One of the worst games of all time is now on Steam: Revisiting Drake of the 99 Dragons

Someone probably knows how Drake of the 99 Dragons (opens in new tab) ended up on Steam, but I can't find them. Majesco, the game's embattled publisher, has dutifully emptied their back catalog onto the service over the past few years, ostensibly with the hope that cult classics like Advent Rising and A Boy and His Blob might summon up a brief renaissance, or at least help them find some quarters in the cushions. Still, this is a weird choice. As a teenaged disciple of the games media, Drake of the 99 Dragons was the first game I remember earning a gleeful shellacking from all sides. Gamespot saddled it with a 1.6, IGN with a 2.9, and Electronic Gaming Monthly, who in those days assigned three critics each to every review, gave it a 2.5, a 2, and a 0.5, earning it the Shame of the Month.

Drake intends to be a stylish, soapy corridor shooter starring a trenchcoat-draped assassin branded with a Slipknot-tier magical skull tattoo on his pallid chest.

Those abysmal scores earned Drake of the 99 Dragons an ignoble reputation, but as a whole, I don't know if it quite stacks up to the comical reverence pressed upon the really bad games. You know what I'm talking about: Big Rigs, E.T., even the relatively recent Ride To Hell: Retribution, with its once-in-a-lifetime fully clothed sex scenes. Drake was plenty turgid and stupid, sure, but it didn't fail in spectacular enough fashion to canonize its legend. Instead, it was left to rot in the forbidden corners of Majesco's coffers. That is, until now.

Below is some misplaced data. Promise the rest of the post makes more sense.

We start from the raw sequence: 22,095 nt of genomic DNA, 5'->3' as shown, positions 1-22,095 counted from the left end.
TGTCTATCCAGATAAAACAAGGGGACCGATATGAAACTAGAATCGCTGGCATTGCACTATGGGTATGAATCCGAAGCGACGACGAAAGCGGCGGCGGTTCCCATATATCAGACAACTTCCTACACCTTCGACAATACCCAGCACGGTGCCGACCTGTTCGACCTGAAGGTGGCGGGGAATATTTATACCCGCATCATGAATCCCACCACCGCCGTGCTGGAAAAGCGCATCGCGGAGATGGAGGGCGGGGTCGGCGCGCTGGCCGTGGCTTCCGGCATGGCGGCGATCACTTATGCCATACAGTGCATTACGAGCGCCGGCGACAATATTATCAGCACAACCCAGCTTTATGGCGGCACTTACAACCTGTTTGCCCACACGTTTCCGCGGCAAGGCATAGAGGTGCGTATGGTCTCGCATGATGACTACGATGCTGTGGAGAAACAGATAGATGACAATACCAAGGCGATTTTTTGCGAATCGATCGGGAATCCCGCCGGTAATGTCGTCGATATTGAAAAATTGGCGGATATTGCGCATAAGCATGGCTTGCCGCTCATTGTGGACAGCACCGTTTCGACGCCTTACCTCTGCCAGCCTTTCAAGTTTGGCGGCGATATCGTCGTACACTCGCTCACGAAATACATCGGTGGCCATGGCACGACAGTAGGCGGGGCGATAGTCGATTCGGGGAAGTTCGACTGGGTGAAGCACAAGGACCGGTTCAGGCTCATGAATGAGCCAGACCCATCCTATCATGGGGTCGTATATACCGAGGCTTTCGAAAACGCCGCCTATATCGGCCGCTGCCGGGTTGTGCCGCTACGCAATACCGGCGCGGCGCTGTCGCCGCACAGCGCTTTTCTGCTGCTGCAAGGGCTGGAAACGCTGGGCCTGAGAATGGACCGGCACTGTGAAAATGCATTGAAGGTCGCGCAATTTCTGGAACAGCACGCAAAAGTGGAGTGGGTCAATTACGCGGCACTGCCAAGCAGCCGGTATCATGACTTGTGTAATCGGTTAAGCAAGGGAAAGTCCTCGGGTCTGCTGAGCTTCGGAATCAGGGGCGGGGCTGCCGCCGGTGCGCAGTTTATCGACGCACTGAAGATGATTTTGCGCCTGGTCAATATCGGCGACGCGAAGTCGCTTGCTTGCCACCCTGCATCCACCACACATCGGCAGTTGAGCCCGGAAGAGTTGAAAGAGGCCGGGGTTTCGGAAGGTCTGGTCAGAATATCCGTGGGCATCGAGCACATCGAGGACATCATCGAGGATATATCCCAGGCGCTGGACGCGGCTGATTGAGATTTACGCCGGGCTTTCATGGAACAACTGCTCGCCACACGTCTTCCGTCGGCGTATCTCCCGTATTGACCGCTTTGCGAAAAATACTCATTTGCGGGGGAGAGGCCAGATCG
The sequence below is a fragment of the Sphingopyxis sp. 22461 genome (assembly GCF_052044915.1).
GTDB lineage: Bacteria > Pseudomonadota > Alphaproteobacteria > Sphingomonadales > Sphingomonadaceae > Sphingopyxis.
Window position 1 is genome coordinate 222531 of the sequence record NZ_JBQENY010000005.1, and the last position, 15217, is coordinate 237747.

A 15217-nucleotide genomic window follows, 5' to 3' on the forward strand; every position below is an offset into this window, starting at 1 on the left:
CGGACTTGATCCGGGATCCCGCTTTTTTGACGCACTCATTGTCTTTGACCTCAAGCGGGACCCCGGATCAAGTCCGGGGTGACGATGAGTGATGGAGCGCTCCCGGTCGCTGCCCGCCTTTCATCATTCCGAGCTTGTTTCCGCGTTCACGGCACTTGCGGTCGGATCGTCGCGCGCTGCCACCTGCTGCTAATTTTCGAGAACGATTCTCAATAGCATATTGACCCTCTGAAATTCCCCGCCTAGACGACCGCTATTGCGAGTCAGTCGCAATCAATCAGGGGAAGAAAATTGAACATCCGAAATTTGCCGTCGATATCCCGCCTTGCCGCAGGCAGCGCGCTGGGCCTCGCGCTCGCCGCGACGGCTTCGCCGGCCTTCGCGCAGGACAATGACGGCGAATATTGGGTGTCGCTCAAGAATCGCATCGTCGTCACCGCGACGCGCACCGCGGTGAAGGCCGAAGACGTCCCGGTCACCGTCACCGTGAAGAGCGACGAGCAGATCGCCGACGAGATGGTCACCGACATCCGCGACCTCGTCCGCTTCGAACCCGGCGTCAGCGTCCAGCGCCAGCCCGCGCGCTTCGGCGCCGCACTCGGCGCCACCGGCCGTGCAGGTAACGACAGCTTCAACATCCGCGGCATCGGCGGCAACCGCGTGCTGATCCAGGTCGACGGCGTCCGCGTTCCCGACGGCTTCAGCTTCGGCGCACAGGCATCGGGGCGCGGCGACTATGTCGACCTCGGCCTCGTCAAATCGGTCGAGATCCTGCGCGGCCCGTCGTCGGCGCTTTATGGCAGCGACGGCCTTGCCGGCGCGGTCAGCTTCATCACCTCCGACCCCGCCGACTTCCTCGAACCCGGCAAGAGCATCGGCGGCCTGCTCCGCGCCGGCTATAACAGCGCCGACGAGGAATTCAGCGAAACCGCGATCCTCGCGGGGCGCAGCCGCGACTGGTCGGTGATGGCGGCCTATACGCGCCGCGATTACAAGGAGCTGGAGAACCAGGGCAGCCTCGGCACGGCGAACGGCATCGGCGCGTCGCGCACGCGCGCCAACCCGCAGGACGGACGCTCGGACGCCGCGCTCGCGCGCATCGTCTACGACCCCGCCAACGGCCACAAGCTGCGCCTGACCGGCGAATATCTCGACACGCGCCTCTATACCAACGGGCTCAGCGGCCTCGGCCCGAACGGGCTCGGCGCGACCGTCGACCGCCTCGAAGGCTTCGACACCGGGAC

I spent $4.95 for the privilege of playing Drake of the 99 Dragons in 2018. From what I understand, the version on Steam is a mirror image of the PC copy that was originally released back in 2004. It has all the trappings of a cast-off PC port: the tutorial asks me to press the "fire" button, I guess because they couldn't be bothered to write in the keystroke replacement.

Drake intends to be a stylish, soapy corridor shooter starring a trenchcoat-draped assassin branded with a Slipknot-tier magical skull tattoo on his pallid chest, in a cartoonishly gothic Hong Kong. Drake, a white guy, is placed at the apex of this triad saga, which is a questionable choice that the games media of the time didn't address. The plot centers around a life-giving artifact that's been pilfered from the proud 99 Dragons clan. Our only recourse is to run through an endless series of ugly cel-shaded hovels with two pistols and a scowl.

Functionally, the game feels like a drunk Max Payne. Developer Idol FX was clearly seduced by some of the impressive innovations in third-person game design in the early 2000s, so they saddle Drake with double-jumps, wall-runs, and a bullet-time meter. Unfortunately, all of those features have the polish of a ROM hack. 

The wall-runs are especially hilarious. They have such an unpleasant sensation that you literally feel like you're breaking the game. Ideally you're supposed to combine all those acrobatics into awesome, John Woo-style kills, but the aiming is so imprecise and alien that the only effective strategy I found was to slow down time and methodically dispatch the enemies in my way one by one. So yes, I suppose it is kind of like Max Payne, if Max Payne was addicted to cough syrup.

What's funny is that apparently this PC port is somehow the best version of Drake of the 99 Dragons. If you page through those old console reviews, every critic bemoans an auto-aim functionality that was either finecky or straight-up broken, depending on who you talk to. "The gimmick was Drake could dual-wield guns, and as part of that aim in basically any direction," says Alex Navarro from Giant Bomb (opens in new tab), who reviewed the game back in his Gamespot years. "But the auto-targeting would frequently go searching for enemies that weren't visible, which meant his arms were constantly flailing and half the bad guys in front of you wouldn't be properly targeted."

Drake wasn't exactly a looker in 2004, either. 

Drake wasn't exactly a looker in 2004, either.